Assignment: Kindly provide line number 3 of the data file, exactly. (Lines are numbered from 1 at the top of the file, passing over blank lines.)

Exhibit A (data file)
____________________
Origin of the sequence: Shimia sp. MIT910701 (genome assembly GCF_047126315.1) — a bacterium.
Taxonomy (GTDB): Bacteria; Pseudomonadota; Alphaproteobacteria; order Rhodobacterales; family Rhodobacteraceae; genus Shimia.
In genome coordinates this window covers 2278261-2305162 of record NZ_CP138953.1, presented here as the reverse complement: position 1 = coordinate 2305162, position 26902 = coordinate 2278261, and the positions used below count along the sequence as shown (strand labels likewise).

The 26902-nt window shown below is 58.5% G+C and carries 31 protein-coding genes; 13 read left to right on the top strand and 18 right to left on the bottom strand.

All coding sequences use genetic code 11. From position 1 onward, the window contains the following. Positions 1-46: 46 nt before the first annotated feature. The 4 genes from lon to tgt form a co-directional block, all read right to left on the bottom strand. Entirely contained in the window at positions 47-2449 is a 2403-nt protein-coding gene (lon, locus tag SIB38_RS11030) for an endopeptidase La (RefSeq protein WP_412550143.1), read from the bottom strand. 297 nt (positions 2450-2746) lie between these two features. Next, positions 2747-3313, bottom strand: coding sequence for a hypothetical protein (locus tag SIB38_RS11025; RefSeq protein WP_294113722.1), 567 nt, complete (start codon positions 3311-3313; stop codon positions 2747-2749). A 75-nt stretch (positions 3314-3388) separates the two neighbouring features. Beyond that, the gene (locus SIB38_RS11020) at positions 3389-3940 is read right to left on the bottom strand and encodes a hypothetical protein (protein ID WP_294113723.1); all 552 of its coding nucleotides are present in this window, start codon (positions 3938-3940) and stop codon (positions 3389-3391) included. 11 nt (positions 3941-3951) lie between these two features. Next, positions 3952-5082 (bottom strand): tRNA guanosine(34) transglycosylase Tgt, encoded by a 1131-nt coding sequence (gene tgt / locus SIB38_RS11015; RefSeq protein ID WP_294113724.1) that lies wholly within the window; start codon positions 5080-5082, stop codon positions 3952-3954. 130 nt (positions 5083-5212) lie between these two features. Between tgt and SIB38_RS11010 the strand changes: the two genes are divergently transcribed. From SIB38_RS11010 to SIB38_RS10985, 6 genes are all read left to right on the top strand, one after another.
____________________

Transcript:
In genome coordinates this window covers 2278261-2305162 of record NZ_CP138953.1, presented here as the reverse complement: position 1 = coordinate 2305162, position 26902 = coordinate 2278261, and the positions used below count along the sequence as shown (strand labels likewise).